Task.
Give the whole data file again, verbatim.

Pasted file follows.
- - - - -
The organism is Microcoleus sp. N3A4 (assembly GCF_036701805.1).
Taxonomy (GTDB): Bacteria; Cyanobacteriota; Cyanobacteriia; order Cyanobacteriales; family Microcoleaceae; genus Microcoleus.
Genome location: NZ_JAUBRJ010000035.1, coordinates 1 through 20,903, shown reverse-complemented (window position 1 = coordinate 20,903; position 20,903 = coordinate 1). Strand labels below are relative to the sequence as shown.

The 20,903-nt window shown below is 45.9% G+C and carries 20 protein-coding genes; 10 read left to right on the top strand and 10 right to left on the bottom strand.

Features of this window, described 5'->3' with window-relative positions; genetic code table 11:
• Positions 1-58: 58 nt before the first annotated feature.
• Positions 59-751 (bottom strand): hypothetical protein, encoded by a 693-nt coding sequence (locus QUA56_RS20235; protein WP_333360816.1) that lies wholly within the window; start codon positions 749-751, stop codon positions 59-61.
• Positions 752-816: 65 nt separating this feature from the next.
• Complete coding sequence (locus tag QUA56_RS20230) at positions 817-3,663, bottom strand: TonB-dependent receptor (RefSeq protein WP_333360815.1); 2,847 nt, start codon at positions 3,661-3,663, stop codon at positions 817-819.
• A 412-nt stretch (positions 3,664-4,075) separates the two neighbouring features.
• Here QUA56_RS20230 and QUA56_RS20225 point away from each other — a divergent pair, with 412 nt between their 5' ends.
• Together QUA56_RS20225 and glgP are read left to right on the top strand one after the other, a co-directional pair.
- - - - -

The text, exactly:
The organism is Microcoleus sp. N3A4 (assembly GCF_036701805.1).
Taxonomy (GTDB): Bacteria; Cyanobacteriota; Cyanobacteriia; order Cyanobacteriales; family Microcoleaceae; genus Microcoleus.
Genome location: NZ_JAUBRJ010000035.1, coordinates 1 through 20,903, shown reverse-complemented (window position 1 = coordinate 20,903; position 20,903 = coordinate 1). Strand labels below are relative to the sequence as shown.

The 20,903-nt window shown below is 45.9% G+C and carries 20 protein-coding genes; 10 read left to right on the top strand and 10 right to left on the bottom strand.

Features of this window, described 5'->3' with window-relative positions; genetic code table 11:
• Positions 1-58: 58 nt before the first annotated feature.
• Positions 59-751 (bottom strand): hypothetical protein, encoded by a 693-nt coding sequence (locus QUA56_RS20235; protein WP_333360816.1) that lies wholly within the window; start codon positions 749-751, stop codon positions 59-61.
• Positions 752-816: 65 nt separating this feature from the next.
• Complete coding sequence (locus tag QUA56_RS20230) at positions 817-3,663, bottom strand: TonB-dependent receptor (RefSeq protein WP_333360815.1); 2,847 nt, start codon at positions 3,661-3,663, stop codon at positions 817-819.
• A 412-nt stretch (positions 3,664-4,075) separates the two neighbouring features.
• Here QUA56_RS20230 and QUA56_RS20225 point away from each other — a divergent pair, with 412 nt between their 5' ends.
• Together QUA56_RS20225 and glgP are read left to right on the top strand one after the other, a co-directional pair.